Values in Stevenage are 7% higher than they were 12 months ago according to Land Registry statistics.
Yet, I would take those figures with a pinch of salt as they reflect the sales of Stevenage properties that took place in early Spring 2017 and now are only exchanging and completing during the summer months.
The reality is the number of properties that are currently on the market in Stevenage today has decreased by 1.4% in the last month. It is unclear if the cause of this uncertainty is Brexit, political uncertainty, stamp duty changes or squeezed household incomes which have led to dampen buyer demand. While this effect has quickly seen values in the local property market temper in Stevenage as we head towards 2018 we believe this effect will be short-lived.
What is, however, clear is that if you a homeowner or landlord, and you are planning to sell your Stevenage property in the short term pre Christmas, it is crucial, that you realistically price your property when you bring it to the market to ensure you get a buyer in a reasonable period of time.
With this view, you have to remember that this talk of price changes is only a paper profit or loss. Most people that sell, are buyers as well So whilst you might not get as much for your property, the one you will want to buy won’t be as much, (swings and roundabouts as Mum used to say!)and hopefully, a smaller stamp duty bill to pay.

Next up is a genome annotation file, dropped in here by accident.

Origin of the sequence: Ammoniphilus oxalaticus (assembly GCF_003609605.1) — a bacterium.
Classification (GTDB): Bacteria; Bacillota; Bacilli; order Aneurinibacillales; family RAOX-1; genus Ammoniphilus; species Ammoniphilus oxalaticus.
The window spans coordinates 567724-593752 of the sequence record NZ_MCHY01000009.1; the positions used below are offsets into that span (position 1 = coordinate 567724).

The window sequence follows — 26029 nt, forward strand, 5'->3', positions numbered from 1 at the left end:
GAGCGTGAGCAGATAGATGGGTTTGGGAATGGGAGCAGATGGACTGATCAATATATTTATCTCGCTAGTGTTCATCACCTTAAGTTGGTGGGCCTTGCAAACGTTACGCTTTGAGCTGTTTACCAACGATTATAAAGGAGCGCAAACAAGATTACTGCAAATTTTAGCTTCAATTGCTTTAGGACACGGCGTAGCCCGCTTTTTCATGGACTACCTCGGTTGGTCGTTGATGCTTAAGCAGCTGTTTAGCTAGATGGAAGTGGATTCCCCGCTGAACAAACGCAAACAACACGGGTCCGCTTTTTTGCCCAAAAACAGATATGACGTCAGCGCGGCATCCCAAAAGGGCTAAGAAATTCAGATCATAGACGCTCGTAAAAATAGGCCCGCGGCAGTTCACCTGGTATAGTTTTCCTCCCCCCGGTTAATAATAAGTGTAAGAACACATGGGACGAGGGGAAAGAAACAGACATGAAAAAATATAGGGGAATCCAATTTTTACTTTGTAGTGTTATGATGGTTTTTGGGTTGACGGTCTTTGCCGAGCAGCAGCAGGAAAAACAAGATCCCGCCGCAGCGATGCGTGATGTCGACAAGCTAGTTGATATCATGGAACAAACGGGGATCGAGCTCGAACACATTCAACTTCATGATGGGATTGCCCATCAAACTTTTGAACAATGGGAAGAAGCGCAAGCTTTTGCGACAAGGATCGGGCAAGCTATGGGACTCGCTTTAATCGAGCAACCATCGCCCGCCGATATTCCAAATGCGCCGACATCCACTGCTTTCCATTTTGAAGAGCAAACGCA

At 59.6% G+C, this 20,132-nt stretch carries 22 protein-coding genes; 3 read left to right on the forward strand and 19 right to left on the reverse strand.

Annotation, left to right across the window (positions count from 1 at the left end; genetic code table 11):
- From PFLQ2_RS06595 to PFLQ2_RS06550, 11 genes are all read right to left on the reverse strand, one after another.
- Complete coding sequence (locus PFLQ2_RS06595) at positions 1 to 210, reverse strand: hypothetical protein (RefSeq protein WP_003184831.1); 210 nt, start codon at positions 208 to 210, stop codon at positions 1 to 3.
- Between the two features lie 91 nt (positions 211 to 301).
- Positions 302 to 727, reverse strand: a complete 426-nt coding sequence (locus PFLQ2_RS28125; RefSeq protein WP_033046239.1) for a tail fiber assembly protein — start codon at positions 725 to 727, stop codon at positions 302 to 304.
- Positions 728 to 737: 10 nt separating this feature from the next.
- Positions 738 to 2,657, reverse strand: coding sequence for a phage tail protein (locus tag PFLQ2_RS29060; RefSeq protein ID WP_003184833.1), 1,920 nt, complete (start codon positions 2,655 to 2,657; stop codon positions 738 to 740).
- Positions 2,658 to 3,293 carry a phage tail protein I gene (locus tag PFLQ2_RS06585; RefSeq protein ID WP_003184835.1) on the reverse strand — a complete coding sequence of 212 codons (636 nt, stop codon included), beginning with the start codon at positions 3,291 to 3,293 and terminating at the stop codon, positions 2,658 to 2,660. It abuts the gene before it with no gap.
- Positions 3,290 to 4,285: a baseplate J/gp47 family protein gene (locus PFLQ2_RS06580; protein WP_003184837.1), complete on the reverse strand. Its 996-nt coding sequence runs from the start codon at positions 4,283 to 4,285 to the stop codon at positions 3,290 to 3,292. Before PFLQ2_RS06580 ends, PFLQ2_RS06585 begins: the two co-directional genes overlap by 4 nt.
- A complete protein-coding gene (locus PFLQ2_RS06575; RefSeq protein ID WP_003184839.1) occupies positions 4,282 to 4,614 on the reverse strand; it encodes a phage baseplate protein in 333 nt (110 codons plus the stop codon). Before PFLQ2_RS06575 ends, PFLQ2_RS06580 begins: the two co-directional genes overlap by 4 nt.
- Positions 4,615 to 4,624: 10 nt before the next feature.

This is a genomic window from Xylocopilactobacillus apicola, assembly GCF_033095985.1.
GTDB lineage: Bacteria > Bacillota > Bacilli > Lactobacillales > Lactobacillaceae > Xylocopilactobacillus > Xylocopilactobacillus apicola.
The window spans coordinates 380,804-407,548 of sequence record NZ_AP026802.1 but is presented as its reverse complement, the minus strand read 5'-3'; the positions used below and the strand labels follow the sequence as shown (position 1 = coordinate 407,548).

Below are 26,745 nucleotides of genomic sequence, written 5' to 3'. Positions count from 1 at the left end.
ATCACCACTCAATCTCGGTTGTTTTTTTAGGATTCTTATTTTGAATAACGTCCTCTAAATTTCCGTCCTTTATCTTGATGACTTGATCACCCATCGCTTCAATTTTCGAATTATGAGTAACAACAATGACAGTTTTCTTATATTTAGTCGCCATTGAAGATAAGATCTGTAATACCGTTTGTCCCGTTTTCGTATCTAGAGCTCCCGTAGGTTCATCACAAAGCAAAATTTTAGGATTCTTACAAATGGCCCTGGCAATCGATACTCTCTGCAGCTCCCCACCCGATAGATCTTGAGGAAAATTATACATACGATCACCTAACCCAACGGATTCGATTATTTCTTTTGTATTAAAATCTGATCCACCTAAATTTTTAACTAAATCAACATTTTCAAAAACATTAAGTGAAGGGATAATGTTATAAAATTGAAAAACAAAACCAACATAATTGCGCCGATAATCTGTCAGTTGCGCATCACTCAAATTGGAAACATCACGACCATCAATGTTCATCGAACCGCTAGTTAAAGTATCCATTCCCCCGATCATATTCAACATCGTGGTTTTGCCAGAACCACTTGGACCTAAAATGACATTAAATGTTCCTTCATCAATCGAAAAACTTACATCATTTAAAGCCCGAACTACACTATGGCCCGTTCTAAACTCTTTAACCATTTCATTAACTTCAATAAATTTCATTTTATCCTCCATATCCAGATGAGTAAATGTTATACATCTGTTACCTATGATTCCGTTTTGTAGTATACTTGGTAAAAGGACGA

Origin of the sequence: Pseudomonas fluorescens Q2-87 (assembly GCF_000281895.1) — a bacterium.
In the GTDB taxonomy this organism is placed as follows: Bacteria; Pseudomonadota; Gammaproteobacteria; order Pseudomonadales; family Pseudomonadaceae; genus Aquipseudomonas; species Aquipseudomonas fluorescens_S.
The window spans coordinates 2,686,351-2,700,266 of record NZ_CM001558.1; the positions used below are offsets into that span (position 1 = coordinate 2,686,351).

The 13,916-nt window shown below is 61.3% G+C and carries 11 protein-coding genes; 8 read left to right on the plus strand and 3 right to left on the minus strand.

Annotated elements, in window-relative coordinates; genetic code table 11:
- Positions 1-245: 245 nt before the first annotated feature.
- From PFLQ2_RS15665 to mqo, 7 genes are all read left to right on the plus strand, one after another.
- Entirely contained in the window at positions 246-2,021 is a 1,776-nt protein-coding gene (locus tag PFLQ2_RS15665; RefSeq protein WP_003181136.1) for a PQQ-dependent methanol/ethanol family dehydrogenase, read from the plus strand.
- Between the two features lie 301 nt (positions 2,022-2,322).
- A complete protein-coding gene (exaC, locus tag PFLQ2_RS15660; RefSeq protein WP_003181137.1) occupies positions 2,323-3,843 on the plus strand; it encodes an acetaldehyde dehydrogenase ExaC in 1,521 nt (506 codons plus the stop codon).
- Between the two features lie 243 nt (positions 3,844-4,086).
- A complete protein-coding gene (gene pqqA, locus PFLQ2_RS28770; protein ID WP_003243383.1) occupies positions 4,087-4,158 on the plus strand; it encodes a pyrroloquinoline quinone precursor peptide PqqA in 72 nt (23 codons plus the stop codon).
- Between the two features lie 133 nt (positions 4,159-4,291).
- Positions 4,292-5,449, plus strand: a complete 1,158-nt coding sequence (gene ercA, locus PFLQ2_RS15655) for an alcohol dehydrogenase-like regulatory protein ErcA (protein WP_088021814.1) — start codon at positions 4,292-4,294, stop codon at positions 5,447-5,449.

However, even with this recent change in the property market, we believe the Stevenage property prices will remain stable in the medium to long-term. This is because the number of properties on the market today is still way below the peak levels experienced a few years ago.
Today’s lower supply of Stevenage properties for sale combined with a realistic belief that demand for property will remain relatively constant will keep prices long-term stable …and they will continue to stay at these levels for the medium to long-term.
The reason for this is predominantly fewer people are moving than a few years ago, meaning less property is for sale.
Fewer properties for sale mean property prices remain stable and this is because of a number of underlying reasons.
Firstly, buy-to-let landlords tend not sell their properties as often than owner-occupiers, consequently removing the property out of the housing market selling cycle. Secondly, Stamp Duty is much higher compared to 10 years ago (meaning it costs more to move). Next, there is a dearth of local authority rental housing so demand for private rented housing will remain high.Probably the strongest reason is that ease of commuting to London. Prohibitive London house prices place Stevenage as a viable and affordable option for Commuters. Additionally, the improvements planned to the rail infrastructure at Stevenage in 2018 providing direct access to St Pancras International, Farringdon, City Thameslink should only increase demand.
Then we have the UK’s maturing owner occupier population, meaning these older people are less likely to move (compared to when they were younger).The last reason is the lack of new homes being built in the country and finally, the new mortgage rules introduced in 2014 about how much a person can borrow on a mortgage has curtailed demand.
Some final thought’s whilst Homeowners who have enjoyed strong rising prices for the last few years should get used to slower rates of growth we believe that the property market will invariably have short periods of rise and decline but over the course of the next couple of years will ultimately remain stable.